What’s it going to be?

I think after more than 40 years of doing what I’ve been doing, the most often asked comment I hear is, “What’s it going to be?”  or even better, “What are you going to do with it?”  I always smile, because, actually, I haven’t a clue.  I acquire.  It is an art form in itself.  Raw materials come my way, or I turn something into a raw material.  Old work becomes raw material, hand me downs, ‘willed’ stash (as in stuff you get when someone dies or de-acquisitions), and of course, whenever there is a big sale.  These are all ways of increasing the stash.  I’m really cheap.  It would never occur to me to purchase a cone of something for a specific project.  I am of the “Make it Work” school of creativity.

I got a couple letters today asking what I’m going to do with this fleece I’ve been dyeing in the crock pot all week.  The answer remains, “I haven’t a clue”.  I could spin it, and I can spin, I have two wheels.  (One was ‘willed’ to me.)  But spinning doesn’t grab me as something I want to spend a lot of time on.  I taught a jacket class a couple of years ago,  for the Felter’s Fling, which is every couple of years in Massachusetts at the end of the summer.  Although I didn’t initially grab felting as my new technique du jour, I have an appreciation for it since, well, it is cloth, and I sew.  What’s not to like.  I think the making of felt is tedious, and hard on the body (I’m talking big sheets here for making clothing), but then again, the same could be said for threading a loom and weaving the cloth.  I had a number of felters encouraging me to get into felted cloth, and one generously gave me a substantial amount of a celebration-bag-72celebration-bag-detail-72gorgeous carded dyed wool.  I did make a beautiful bag with it, with an inkle woven band as the handle.  It didn’t get accepted to any of the shows I entered it into, but I think it’s a damn fine bag.  Anyway, I’d like to make some felted panels to make a jacket or vest.  And I am toying around with the whole boa experience of last weekend, and needle felting some dyed locks onto the bands, especially since I own a needle felting machine.  But largely, I’ll just feel my way along, and for now, I’m happy turning a very dirty fleece, that won’t dry in my garage, (dirty white fleeces do not inspire me), into piles of beautiful colors of wool.  Now they will inspire me.  I don’t know what they will become, I don’t even know what medium I’ll use them with, but for now, piles of colored fleece, is better than a large dirty white one.  (Today’s color is a pretty orange…)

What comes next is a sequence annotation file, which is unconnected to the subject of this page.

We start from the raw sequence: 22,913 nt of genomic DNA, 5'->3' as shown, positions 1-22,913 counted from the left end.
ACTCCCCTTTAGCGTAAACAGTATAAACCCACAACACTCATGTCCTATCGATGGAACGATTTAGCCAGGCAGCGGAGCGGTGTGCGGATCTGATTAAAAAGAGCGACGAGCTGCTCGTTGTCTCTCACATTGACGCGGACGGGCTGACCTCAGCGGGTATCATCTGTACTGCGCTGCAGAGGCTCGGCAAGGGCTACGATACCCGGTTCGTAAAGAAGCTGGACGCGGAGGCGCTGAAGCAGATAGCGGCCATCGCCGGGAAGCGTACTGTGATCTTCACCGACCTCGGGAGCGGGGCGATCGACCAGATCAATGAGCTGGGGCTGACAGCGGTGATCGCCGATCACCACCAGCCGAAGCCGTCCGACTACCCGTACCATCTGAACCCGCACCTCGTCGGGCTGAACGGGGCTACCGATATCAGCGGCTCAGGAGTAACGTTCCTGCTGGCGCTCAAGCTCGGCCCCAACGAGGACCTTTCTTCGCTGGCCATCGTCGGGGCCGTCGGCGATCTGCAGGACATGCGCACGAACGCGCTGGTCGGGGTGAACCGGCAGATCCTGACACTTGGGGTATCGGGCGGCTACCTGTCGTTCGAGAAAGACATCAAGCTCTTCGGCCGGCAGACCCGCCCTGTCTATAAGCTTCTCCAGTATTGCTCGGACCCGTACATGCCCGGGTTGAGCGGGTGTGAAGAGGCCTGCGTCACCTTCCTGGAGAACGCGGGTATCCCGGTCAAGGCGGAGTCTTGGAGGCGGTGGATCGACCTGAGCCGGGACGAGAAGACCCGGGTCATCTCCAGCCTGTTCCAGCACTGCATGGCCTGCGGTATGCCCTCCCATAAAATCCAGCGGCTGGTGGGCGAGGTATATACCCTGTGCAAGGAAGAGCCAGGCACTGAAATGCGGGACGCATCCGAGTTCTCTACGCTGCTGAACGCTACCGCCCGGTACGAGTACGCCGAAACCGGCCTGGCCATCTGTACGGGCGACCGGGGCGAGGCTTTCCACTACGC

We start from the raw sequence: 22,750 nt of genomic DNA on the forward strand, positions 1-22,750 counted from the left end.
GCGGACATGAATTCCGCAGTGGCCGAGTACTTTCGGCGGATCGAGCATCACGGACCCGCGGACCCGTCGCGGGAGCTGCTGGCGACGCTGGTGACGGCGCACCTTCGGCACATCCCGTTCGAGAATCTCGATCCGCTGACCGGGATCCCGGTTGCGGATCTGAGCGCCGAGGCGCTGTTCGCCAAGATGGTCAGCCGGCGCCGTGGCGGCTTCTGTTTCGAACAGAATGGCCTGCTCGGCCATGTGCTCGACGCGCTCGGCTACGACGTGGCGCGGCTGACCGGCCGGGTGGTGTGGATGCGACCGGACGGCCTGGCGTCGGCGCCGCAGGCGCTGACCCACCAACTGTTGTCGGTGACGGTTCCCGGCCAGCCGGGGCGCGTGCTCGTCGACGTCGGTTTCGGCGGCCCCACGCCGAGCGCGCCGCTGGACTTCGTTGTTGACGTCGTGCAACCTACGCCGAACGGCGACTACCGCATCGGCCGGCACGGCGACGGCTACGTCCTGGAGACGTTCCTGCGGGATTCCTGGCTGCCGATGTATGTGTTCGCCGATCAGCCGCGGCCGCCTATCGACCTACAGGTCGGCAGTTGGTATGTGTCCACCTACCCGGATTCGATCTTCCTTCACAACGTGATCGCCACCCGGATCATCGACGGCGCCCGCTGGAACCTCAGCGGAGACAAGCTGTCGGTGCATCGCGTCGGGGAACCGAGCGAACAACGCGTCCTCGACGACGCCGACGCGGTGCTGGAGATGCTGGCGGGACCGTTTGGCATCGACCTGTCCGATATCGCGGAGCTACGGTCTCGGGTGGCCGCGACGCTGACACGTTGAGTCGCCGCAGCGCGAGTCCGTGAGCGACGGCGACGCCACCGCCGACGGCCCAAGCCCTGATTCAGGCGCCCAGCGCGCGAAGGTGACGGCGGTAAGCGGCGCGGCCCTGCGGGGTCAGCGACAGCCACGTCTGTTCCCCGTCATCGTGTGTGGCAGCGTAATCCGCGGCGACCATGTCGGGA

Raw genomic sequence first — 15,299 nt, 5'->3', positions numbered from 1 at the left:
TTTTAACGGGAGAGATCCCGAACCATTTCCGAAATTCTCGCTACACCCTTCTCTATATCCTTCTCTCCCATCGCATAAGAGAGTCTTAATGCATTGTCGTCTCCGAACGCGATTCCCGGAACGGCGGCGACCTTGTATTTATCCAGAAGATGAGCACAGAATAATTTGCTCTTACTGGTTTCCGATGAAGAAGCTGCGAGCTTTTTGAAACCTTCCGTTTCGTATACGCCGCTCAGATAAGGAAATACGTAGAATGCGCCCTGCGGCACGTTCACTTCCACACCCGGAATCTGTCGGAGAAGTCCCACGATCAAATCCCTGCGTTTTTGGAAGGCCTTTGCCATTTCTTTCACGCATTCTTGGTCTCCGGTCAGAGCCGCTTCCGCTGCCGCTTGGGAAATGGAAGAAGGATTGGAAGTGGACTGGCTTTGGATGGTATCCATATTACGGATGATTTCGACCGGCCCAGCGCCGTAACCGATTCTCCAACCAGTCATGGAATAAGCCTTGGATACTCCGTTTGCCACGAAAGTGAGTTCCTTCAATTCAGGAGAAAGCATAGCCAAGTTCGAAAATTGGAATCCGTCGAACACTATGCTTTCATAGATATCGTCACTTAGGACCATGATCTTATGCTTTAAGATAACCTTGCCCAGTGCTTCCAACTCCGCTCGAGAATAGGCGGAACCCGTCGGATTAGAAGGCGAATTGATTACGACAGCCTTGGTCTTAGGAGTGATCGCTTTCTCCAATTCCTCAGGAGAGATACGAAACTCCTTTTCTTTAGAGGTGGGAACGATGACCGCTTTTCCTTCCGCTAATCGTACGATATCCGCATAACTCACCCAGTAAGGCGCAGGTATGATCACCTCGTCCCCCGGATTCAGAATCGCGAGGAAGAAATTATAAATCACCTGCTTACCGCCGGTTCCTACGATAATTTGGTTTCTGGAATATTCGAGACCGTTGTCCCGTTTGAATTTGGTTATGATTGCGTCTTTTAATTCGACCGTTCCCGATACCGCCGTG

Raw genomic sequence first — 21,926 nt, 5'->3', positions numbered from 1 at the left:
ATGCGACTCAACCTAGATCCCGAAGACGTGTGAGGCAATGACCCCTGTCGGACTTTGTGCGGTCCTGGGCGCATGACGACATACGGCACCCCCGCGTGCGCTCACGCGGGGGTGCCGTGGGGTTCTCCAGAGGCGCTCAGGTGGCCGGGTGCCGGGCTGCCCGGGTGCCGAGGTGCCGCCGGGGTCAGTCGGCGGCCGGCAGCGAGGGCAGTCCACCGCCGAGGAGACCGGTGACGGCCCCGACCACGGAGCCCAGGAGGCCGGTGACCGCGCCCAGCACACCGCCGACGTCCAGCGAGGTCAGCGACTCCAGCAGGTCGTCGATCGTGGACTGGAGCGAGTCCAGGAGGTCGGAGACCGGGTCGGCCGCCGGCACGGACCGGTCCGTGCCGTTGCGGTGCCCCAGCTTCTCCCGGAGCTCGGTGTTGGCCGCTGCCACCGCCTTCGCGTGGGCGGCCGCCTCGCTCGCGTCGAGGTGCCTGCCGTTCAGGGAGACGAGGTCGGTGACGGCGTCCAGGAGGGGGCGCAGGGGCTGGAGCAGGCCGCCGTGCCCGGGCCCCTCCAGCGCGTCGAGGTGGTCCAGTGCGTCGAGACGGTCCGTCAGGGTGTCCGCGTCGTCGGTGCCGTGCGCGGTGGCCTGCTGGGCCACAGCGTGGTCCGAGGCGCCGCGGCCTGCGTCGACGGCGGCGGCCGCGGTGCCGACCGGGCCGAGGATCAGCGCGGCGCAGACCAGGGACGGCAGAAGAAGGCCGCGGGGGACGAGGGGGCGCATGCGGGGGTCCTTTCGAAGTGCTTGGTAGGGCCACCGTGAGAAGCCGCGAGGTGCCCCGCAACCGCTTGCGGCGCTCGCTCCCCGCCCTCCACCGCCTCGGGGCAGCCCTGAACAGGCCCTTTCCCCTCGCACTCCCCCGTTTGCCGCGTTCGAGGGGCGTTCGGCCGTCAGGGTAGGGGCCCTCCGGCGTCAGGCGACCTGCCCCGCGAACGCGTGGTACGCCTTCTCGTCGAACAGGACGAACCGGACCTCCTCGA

This must be long lost friend week.  First my friend Rita resurfaced, and we went to the Allentown Art Museum together on Wednesday, then yesterday I got an email from someone I had lost touch with, saw briefly at a church function a couple months ago, and then suddenly, they were in my life again.  Email is a wonderful thing…  Anyway, Jill is a poet among other things.  Another creative soul, whose views of life, the universe, and how things work, keep me fascinated for hours.  We had lunch today, and two hours just flew by.  I love those kind of academic dialogues, I don’t have a lot of people in my life I can have them with, and this was so stimulating, I’m looking foward to the next time we can meet.

I updated my keynote address for the conference next week.  I’m giving the opening address at this conference, no pressure, and once I get out the first sentence, the rest just flows.  But there will be the usual sleepless couple of nights worrying about it, that goes with the territory.  Since I largely do these kinds of talks extemporaneously, I need to have the visuals all lined up, and then the images become the outline so I stay on track.  I have the sequence all laid out and printed, so I can review at my leisure over this next week.

For all of you living in the States, Happy 4th of July.  A couple of months ago, I saw a very powerful production of 1776 at the Papermill Playhouse, which is about the four days leading up to the signing of the Declaration of Independence.  The original Continental Congress voted that all thirteen colonies had to be unanimous in its decision to sign the Declaration, otherwise it would be a no go.  It is hard to imagine, that those diverse 13 colonies found common ground on that particular day to totally change the course of history, and now, more than 200 years later, we are 50 states and a few territories, instead of those original 13 colonies, and it is a daily challenge to find common ground on anything.  That’s what’s so great about this diverse country.  But for one brief moment, July 4, 1776, our representatives came together to make the impossible happen.  So, here is to common ground, and diversity.  Long may she wave…